My annual preview of the San Diego Comic-Con is up now at PW, but I took a little different focus this year: In a World of Too Many Cons, San Diego Is Still King
This is the story that was taking up all my time a few weeks ago, but I managed to get insights from a HUGE array of people: David Glanzer, Jim Lee, Dan DiDio, Spike Trotman, James Lucas Jones, Martha Donato, Kurt Hassler, Peggy Burns and Top Cow’s Matt Hawkins, who says some day be may just live in an RV and do cons non-stop.
Lee and DiDio were frank about how the con schedule impacts DC talent. When artists can make a lot of money going to shows, deadlines may become less important:
DC Entertainment publisher Dan DiDio says, “we struggle with conventions almost every day here, both where we attend and who among our talent is attending. With the demand being placed on so much of our talent, it’s starting to impact a lot of our product.”
DC’s other publisher and chief creative officer, Jim Lee (who is also one of DC’s most popular artists), has even more experience at conventions in his long career, first as one of the most famous artists in the comics business, and now as an executive. His insight is unique into how the convention scene has changed. Lee agrees that generating revenue at comics and pop culture shows has become the standard for many of his creator peers.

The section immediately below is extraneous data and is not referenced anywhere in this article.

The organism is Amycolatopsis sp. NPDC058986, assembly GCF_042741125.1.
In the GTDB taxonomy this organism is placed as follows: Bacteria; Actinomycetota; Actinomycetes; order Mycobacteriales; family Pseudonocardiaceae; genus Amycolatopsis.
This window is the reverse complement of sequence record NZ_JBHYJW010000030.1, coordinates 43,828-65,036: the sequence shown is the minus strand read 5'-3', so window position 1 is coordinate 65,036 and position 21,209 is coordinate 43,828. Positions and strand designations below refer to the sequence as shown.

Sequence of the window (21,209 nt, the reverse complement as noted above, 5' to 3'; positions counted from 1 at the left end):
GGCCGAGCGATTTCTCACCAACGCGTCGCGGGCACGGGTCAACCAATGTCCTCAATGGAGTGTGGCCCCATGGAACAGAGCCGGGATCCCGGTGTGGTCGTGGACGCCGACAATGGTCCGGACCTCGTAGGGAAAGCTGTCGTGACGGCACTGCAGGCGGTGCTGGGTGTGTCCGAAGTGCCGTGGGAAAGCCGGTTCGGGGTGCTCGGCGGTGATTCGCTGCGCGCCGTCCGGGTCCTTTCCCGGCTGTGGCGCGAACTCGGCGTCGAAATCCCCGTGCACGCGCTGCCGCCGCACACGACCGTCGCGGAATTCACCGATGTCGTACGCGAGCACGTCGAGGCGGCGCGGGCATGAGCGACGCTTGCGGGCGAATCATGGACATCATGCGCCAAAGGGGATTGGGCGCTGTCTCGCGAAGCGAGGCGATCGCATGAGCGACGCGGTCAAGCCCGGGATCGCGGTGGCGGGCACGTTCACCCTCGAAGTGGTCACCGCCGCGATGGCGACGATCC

“They aren’t drawing comics, but they’re selling on the con circuit. It’s become a viable platform for revenue,” he says. [snip]
Lee is well aware that the allure of the convention circuit is taking creators away from the drawing table. However, publishers are “not their parents or their business managers. But I think it’s shortsighted to think that this explosion of shows and demand for collectibles will remain the same. Creators will figure out what the water level is and how to manage their time.”
Also discussed appearance fees for comicsfolks, and establishing a “better cons bureau” of some kinds, something I’ve heard a few people talking about in very abstract terms.
The bottom line, which I hardly need point out, is that the proliferation/glut of comic cons and pop culture events is grueling, and beginning to cannibalize itself. I wat to see a vibrant healthy schedule in all markets, but the fly by nighters have got to go.